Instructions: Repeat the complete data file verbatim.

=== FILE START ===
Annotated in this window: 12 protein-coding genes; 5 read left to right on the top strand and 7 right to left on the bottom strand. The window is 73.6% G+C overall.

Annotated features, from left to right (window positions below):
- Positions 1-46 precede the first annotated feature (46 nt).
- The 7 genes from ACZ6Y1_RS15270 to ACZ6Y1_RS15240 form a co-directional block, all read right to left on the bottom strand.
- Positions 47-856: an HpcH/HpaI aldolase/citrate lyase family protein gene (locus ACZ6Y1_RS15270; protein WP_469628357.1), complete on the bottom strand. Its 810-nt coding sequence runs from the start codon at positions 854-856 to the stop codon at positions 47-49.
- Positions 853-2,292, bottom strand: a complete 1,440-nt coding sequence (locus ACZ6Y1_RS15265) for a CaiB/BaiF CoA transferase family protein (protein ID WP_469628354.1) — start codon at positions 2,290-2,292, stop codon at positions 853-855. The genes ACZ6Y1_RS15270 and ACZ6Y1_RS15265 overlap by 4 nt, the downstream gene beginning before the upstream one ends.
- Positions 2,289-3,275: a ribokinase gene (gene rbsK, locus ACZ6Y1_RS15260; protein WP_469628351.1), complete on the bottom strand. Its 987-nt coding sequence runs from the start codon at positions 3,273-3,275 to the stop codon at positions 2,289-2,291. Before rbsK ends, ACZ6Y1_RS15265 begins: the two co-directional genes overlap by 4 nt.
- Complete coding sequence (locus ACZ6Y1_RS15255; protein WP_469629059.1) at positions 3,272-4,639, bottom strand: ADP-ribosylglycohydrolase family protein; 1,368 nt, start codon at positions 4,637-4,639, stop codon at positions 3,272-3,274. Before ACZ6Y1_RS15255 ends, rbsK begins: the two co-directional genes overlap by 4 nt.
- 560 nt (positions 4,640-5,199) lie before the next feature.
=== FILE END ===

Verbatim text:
Annotated in this window: 12 protein-coding genes; 5 read left to right on the top strand and 7 right to left on the bottom strand. The window is 73.6% G+C overall.

Annotated features, from left to right (window positions below):
- Positions 1-46 precede the first annotated feature (46 nt).
- The 7 genes from ACZ6Y1_RS15270 to ACZ6Y1_RS15240 form a co-directional block, all read right to left on the bottom strand.
- Positions 47-856: an HpcH/HpaI aldolase/citrate lyase family protein gene (locus ACZ6Y1_RS15270; protein WP_469628357.1), complete on the bottom strand. Its 810-nt coding sequence runs from the start codon at positions 854-856 to the stop codon at positions 47-49.
- Positions 853-2,292, bottom strand: a complete 1,440-nt coding sequence (locus ACZ6Y1_RS15265) for a CaiB/BaiF CoA transferase family protein (protein ID WP_469628354.1) — start codon at positions 2,290-2,292, stop codon at positions 853-855. The genes ACZ6Y1_RS15270 and ACZ6Y1_RS15265 overlap by 4 nt, the downstream gene beginning before the upstream one ends.
- Positions 2,289-3,275: a ribokinase gene (gene rbsK, locus ACZ6Y1_RS15260; protein WP_469628351.1), complete on the bottom strand. Its 987-nt coding sequence runs from the start codon at positions 3,273-3,275 to the stop codon at positions 2,289-2,291. Before rbsK ends, ACZ6Y1_RS15265 begins: the two co-directional genes overlap by 4 nt.
- Complete coding sequence (locus ACZ6Y1_RS15255; protein WP_469629059.1) at positions 3,272-4,639, bottom strand: ADP-ribosylglycohydrolase family protein; 1,368 nt, start codon at positions 4,637-4,639, stop codon at positions 3,272-3,274. Before ACZ6Y1_RS15255 ends, rbsK begins: the two co-directional genes overlap by 4 nt.
- 560 nt (positions 4,640-5,199) lie before the next feature.